“Be there when the sun comes out”: Chris Hollowood, Syncona

Headshot of Chris Hollowood, CEO of Syncona

“Be there when the sun comes out”: Chris Hollowood, Syncona

The power of embracing discipline and expertise to deliver greater health outcomes and drive growth in challenging times.

3 minute read

By the time economic storm clouds lift above the business landscape, CEOs must have done all they can to emerge stronger. Yet some may be overlooking one of their most influential levers for growth; playing to their strengths. That’s the view of Chris Hollowood, CEO of Syncona, a leading FTSE 250 life science investor focused on creating, building and scaling a portfolio of global leaders in life science.

“You can sit there going ‘woe is me, this macroeconomic environment is terrible’ or you can use it as time to restructure what you're doing for when that upswing comes.”

For Hollowood, that means doubling down on your specialisms and sector expertise and resisting a rush to diversify or make hasty tech investments.

“The macroeconomic environment is very tough in our sector, where biotech is all innovation today for the hope of products that bring revenue tomorrow.”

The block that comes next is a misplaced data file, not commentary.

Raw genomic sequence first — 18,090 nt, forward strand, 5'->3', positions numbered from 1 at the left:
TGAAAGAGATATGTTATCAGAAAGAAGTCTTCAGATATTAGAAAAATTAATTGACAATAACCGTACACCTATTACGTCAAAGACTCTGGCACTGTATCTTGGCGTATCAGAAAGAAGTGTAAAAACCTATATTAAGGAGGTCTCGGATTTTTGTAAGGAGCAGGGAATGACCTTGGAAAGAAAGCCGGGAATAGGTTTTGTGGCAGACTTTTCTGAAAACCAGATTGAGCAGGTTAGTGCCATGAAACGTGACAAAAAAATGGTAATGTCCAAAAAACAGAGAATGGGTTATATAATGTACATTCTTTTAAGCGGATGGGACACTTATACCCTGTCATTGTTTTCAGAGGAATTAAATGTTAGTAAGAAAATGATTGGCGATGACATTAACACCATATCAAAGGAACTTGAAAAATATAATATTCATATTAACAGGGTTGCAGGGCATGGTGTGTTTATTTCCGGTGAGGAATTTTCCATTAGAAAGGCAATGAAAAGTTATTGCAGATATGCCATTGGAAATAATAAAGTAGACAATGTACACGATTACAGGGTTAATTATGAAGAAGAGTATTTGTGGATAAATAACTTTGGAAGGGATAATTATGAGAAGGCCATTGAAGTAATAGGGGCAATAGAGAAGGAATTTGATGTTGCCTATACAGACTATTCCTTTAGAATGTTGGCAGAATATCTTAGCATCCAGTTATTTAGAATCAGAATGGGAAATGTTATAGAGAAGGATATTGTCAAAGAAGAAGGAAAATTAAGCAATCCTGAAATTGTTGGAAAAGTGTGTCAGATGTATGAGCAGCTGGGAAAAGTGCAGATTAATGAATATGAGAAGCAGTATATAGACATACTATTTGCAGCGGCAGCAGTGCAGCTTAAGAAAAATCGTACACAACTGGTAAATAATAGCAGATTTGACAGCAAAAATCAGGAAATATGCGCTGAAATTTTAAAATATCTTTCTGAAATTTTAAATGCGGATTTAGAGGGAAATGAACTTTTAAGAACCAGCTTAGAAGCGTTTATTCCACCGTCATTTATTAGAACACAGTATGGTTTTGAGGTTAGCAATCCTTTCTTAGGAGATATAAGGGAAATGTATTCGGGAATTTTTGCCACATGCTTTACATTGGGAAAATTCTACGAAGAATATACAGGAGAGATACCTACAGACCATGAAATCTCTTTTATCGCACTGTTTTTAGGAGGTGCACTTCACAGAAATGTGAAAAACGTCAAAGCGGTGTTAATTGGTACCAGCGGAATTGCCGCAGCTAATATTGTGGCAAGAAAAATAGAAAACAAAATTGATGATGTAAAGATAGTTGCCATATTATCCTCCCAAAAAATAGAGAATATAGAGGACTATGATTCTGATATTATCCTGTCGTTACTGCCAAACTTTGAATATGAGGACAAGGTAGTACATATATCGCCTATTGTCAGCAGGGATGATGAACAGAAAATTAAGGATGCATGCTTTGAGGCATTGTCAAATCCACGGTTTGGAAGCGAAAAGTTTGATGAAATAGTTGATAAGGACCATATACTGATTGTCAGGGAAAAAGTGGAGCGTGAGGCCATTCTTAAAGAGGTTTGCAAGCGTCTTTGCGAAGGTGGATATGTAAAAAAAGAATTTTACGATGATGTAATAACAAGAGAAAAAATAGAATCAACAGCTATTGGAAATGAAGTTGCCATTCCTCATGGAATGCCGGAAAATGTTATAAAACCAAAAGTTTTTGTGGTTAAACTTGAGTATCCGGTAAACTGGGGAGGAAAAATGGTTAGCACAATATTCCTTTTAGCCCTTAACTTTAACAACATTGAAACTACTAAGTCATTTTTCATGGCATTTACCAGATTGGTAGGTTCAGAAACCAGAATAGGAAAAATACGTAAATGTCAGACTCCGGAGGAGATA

And while one of those “tomorrows” is helping Syncona through the current turbulence, Hollowood is wary of complacency.

“We sold a business in December 2021 that meant entering this cycle we were as well capitalised as we could be,” he says. That deal saw the sale of portfolio company Gyroscope Therapeutics for $1.5bn, including an upfront cash payment of $800m.

“But you can't be complacent,” he says. “I’m very focused on making sure our companies stay strong, exercise financial discipline and extend their runways to ensure the products they're developing see the light of day. Because we know there is going to be a continuing need for innovation to drive better healthcare outcomes and we will create value as long as we're disciplined to be there when the sun comes out.”

However, organisations should be careful not to conflate discipline with inaction or resisting investment opportunities that happen uniquely in a downturn.